WATCH: College study finds Dr. Seuss books racist
Listen…I don’t believe anyone should ever be discriminated for something that’s beyond their control.
The way you wear your hair? That’s ENTIRELY within your control… and if say – a restaurant owner, wants all of their employees to have either short hair or wear it pulled back, I think they should be allowed to request that.
It turns out, requesting a certain dress code at your business is racist.
California is now the first state that has passed “hair discrimination laws.”
According to Daily Wire:
California Democratic Gov. Gavin Newsom recently signed into law legislation making the state the first to ban practices that discriminate against natural hairstyles associated with race, especially associated with what the bill describes as “blackness.”
Uhhh… is making a bill about “blackness” not discriminatory in itself?
.. my main question is how this will affect businesses with dress codes.
According to the Los Angeles Times, the so-called CROWN Act legally protects “people in workplaces and K-12 public schools by prohibiting the enforcement of grooming policies that disproportionately affect people of color,” including restrictions on certain hairdos like “Afros, braids, twists, cornrows and dreadlocks – or locs for short.”
So let me get this straight… if a black employee wants to wear dreadlocks into work, you’re not allowed to say anything about it, but it’s fine if you enforce a dress code on a white employee?
Are WHITE dreadlocks allowed?
A spokesperson for Sen. Mitchell told The Daily Wire that the law covers individuals “who wear their hair in a style historically associated with their race,” clarifying that “a white person who wears dreadlocks would have to prove that this is a hairstyle historically associated with their race” to be protected.
That’s discrimination, folks.
Newsom justified the need for Senate Bill 188, which unanimously passed both chambers of the legislature, at a signing ceremony at the State Capital in Sacramento last Wednesday. He referenced a December incident in New Jersey when a white referee told a black high school wrestler that his hair and headgear did not comply with regulations. The 16-year-old was given the option to immediately cut his dreadlocks if he wanted to compete or forfeit the match. Viral video of a trainer severing several locs from the student-athlete’s head sparked a national public outcry, leading to a state civil rights investigation.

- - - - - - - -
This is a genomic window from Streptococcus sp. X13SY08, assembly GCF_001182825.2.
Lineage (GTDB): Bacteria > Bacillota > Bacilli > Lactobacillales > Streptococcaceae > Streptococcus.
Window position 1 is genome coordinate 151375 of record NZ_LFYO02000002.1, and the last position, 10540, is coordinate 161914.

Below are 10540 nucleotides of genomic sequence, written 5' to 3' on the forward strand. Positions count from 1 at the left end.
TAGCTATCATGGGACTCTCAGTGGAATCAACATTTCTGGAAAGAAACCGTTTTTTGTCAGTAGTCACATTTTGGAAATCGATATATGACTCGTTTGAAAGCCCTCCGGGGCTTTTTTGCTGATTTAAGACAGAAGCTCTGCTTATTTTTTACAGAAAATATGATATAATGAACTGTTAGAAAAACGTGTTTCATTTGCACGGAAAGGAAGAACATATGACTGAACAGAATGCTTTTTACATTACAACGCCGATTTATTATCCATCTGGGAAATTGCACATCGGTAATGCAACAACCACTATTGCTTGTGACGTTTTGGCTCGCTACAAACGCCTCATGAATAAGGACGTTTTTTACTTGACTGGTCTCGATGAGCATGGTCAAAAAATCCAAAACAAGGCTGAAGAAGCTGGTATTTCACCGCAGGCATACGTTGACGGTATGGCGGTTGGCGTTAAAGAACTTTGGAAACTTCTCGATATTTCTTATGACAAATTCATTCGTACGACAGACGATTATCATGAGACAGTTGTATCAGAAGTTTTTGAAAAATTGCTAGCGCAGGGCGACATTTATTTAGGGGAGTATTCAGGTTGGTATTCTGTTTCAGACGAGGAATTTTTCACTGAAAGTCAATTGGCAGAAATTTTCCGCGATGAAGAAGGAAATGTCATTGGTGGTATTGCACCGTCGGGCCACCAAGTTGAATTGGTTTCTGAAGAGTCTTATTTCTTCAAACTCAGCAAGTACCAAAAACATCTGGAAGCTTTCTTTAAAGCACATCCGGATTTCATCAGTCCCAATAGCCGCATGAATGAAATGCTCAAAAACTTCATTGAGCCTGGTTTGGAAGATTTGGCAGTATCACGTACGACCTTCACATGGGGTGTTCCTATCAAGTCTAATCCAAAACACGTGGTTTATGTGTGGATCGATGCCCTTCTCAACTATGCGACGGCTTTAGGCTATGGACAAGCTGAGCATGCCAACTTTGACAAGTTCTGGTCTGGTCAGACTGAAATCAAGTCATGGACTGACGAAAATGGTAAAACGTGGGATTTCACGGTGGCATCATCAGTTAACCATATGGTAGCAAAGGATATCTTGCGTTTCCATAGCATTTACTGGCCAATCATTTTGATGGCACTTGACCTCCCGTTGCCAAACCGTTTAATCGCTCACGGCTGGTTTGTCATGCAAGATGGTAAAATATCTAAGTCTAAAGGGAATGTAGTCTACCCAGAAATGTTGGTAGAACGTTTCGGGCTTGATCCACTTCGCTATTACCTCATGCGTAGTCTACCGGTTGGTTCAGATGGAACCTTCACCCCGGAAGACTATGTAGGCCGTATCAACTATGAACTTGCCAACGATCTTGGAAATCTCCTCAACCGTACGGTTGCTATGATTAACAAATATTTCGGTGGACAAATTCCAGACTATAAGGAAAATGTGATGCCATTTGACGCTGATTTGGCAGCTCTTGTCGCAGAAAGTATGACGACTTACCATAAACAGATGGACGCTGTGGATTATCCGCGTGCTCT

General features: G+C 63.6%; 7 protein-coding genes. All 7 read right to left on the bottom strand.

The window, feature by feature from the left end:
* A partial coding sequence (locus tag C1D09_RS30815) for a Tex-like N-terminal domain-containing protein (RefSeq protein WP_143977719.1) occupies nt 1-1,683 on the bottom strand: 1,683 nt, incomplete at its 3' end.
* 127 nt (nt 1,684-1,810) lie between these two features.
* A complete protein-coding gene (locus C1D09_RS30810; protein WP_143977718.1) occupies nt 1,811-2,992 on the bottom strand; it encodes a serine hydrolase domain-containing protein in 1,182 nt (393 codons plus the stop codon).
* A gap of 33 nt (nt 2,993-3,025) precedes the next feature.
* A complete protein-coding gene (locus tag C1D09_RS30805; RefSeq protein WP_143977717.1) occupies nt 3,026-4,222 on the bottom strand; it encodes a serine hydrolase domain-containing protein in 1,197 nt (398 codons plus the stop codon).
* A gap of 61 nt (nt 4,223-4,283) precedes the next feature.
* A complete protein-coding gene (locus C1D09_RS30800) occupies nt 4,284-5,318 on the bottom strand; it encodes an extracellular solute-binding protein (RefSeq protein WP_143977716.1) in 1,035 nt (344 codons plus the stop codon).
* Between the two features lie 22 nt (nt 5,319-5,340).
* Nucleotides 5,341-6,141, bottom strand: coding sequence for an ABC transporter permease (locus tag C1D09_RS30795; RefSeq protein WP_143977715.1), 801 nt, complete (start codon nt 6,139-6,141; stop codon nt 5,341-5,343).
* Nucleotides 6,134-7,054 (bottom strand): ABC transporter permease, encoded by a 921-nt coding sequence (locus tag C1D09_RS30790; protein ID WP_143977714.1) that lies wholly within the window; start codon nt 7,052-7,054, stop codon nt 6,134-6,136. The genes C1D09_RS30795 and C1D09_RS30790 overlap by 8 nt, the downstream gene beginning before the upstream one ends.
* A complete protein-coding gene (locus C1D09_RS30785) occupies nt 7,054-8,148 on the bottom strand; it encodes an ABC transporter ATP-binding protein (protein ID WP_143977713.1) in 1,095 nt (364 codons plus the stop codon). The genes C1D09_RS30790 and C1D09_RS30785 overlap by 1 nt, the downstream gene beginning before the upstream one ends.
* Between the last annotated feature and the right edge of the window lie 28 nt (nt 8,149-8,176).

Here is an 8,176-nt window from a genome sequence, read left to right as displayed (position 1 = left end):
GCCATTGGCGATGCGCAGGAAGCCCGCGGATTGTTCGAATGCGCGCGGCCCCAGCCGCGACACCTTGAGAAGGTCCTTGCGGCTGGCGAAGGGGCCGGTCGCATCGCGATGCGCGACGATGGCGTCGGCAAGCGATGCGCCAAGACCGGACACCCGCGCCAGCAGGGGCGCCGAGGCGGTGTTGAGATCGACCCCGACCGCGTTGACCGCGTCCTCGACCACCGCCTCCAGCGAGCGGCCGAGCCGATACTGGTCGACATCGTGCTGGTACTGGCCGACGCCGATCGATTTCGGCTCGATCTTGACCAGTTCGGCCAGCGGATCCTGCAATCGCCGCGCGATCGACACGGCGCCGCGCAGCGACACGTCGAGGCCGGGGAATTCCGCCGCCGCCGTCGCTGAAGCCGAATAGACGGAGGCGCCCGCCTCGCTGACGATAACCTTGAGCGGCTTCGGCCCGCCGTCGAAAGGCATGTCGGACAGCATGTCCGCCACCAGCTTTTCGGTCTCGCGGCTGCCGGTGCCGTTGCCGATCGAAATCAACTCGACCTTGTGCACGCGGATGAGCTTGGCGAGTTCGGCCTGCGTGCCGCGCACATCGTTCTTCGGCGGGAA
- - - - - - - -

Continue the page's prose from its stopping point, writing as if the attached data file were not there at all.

Epitome of a team player ⬇️
A referee wouldn't allow Andrew Johnson of Buena @brhschiefs to wrestle with a cover over his dreadlocks. It was either an impromptu haircut, or a forfeit. Johnson chose the haircut, then won by sudden victory in OT to help spark Buena to a win. pic.twitter.com/f6JidKNKoI
— Mike Frankel (@MikeFrankelJSZ) December 20, 2018
QUESTION: If a white kid came in with hair that was longer than the regulations allowed, and the ref asked him to cut it, or forfeit, would this have caused an uproar?
Or would everyone have just figured he should have read the rules before he got there?
Aren’t hair rules in wrestling a safety concern?
NAH. Just racism.
“That is played out in workplaces, it’s played out in schools – not just in athletic competitions and settings – every single day all across America in ways that are subtle, in ways overt,” Newsom said.
The Times reports that the law “adds traits historically associated with race to the state’s list of classifications protected from discrimination, including race, sex, religion, color, national origin, disability and sexual orientation.”
“The way the hair grows out of my head as a black woman is a trait of race,” explained Sen. Holly J. Mitchell (D-Los Angeles), the bill’s author who says she has sported dreadlocks for the last 15 years.
1- HAIR DOES NOT GROW OUT OF YOUR HEAD IN DREADLOCKS OR CORNROWS.
2- I, a white Hispanic woman, do not get out of bed and immediately go to work. I tend to my hair first. Because the way “my hair grows out of my head” does not look particularly professional.